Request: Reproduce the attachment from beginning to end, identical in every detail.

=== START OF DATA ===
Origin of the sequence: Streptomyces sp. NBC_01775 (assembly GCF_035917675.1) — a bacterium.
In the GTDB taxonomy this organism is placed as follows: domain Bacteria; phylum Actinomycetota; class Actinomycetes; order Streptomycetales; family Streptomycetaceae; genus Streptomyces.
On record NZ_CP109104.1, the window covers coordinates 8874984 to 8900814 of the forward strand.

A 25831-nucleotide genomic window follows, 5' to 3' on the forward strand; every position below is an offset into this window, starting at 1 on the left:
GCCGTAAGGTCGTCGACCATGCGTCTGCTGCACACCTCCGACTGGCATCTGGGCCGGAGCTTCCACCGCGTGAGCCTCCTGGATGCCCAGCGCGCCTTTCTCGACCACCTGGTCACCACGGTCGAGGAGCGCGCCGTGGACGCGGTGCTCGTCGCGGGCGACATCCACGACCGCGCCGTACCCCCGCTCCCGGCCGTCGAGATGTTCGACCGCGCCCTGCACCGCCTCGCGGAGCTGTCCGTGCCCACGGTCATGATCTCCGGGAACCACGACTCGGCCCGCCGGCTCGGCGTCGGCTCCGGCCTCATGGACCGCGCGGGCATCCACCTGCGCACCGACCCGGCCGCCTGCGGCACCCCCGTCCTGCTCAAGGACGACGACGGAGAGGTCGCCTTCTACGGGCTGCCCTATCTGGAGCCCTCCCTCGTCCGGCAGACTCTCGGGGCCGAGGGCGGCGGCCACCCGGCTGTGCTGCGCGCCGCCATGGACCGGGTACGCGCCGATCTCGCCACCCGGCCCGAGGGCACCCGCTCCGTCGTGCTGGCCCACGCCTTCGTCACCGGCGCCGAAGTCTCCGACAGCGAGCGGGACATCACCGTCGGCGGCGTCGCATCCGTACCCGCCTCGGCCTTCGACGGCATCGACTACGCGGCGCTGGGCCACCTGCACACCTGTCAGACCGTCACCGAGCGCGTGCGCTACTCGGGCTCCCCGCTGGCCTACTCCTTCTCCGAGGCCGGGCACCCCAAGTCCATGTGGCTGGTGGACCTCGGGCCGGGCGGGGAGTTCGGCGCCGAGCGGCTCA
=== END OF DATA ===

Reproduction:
Origin of the sequence: Streptomyces sp. NBC_01775 (assembly GCF_035917675.1) — a bacterium.
In the GTDB taxonomy this organism is placed as follows: domain Bacteria; phylum Actinomycetota; class Actinomycetes; order Streptomycetales; family Streptomycetaceae; genus Streptomyces.
On record NZ_CP109104.1, the window covers coordinates 8874984 to 8900814 of the forward strand.

A 25831-nucleotide genomic window follows, 5' to 3' on the forward strand; every position below is an offset into this window, starting at 1 on the left:
GCCGTAAGGTCGTCGACCATGCGTCTGCTGCACACCTCCGACTGGCATCTGGGCCGGAGCTTCCACCGCGTGAGCCTCCTGGATGCCCAGCGCGCCTTTCTCGACCACCTGGTCACCACGGTCGAGGAGCGCGCCGTGGACGCGGTGCTCGTCGCGGGCGACATCCACGACCGCGCCGTACCCCCGCTCCCGGCCGTCGAGATGTTCGACCGCGCCCTGCACCGCCTCGCGGAGCTGTCCGTGCCCACGGTCATGATCTCCGGGAACCACGACTCGGCCCGCCGGCTCGGCGTCGGCTCCGGCCTCATGGACCGCGCGGGCATCCACCTGCGCACCGACCCGGCCGCCTGCGGCACCCCCGTCCTGCTCAAGGACGACGACGGAGAGGTCGCCTTCTACGGGCTGCCCTATCTGGAGCCCTCCCTCGTCCGGCAGACTCTCGGGGCCGAGGGCGGCGGCCACCCGGCTGTGCTGCGCGCCGCCATGGACCGGGTACGCGCCGATCTCGCCACCCGGCCCGAGGGCACCCGCTCCGTCGTGCTGGCCCACGCCTTCGTCACCGGCGCCGAAGTCTCCGACAGCGAGCGGGACATCACCGTCGGCGGCGTCGCATCCGTACCCGCCTCGGCCTTCGACGGCATCGACTACGCGGCGCTGGGCCACCTGCACACCTGTCAGACCGTCACCGAGCGCGTGCGCTACTCGGGCTCCCCGCTGGCCTACTCCTTCTCCGAGGCCGGGCACCCCAAGTCCATGTGGCTGGTGGACCTCGGGCCGGGCGGGGAGTTCGGCGCCGAGCGGCTCA